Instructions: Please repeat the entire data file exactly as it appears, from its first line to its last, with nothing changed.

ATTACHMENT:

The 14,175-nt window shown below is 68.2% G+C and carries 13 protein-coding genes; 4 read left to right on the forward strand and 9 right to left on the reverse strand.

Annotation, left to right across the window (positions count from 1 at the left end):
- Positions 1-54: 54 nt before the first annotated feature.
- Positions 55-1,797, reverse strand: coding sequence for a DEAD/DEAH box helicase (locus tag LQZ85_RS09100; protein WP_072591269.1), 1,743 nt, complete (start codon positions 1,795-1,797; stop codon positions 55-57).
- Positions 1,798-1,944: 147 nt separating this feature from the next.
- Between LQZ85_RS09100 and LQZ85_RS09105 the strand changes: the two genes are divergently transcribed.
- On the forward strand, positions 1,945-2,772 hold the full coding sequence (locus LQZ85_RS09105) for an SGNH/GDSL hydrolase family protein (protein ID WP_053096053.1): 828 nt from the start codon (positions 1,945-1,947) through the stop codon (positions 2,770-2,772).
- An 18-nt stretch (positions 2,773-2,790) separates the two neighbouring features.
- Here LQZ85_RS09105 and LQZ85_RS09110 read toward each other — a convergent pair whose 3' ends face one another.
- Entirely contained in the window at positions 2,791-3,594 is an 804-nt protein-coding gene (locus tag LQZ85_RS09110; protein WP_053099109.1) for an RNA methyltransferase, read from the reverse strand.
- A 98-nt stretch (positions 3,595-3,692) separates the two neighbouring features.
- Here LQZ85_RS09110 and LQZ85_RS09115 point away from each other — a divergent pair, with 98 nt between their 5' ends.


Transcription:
The 14,175-nt window shown below is 68.2% G+C and carries 13 protein-coding genes; 4 read left to right on the forward strand and 9 right to left on the reverse strand.

Annotation, left to right across the window (positions count from 1 at the left end):
- Positions 1-54: 54 nt before the first annotated feature.
- Positions 55-1,797, reverse strand: coding sequence for a DEAD/DEAH box helicase (locus tag LQZ85_RS09100; protein WP_072591269.1), 1,743 nt, complete (start codon positions 1,795-1,797; stop codon positions 55-57).
- Positions 1,798-1,944: 147 nt separating this feature from the next.
- Between LQZ85_RS09100 and LQZ85_RS09105 the strand changes: the two genes are divergently transcribed.
- On the forward strand, positions 1,945-2,772 hold the full coding sequence (locus LQZ85_RS09105) for an SGNH/GDSL hydrolase family protein (protein ID WP_053096053.1): 828 nt from the start codon (positions 1,945-1,947) through the stop codon (positions 2,770-2,772).
- An 18-nt stretch (positions 2,773-2,790) separates the two neighbouring features.
- Here LQZ85_RS09105 and LQZ85_RS09110 read toward each other — a convergent pair whose 3' ends face one another.
- Entirely contained in the window at positions 2,791-3,594 is an 804-nt protein-coding gene (locus tag LQZ85_RS09110; protein WP_053099109.1) for an RNA methyltransferase, read from the reverse strand.
- A 98-nt stretch (positions 3,595-3,692) separates the two neighbouring features.
- Here LQZ85_RS09110 and LQZ85_RS09115 point away from each other — a divergent pair, with 98 nt between their 5' ends.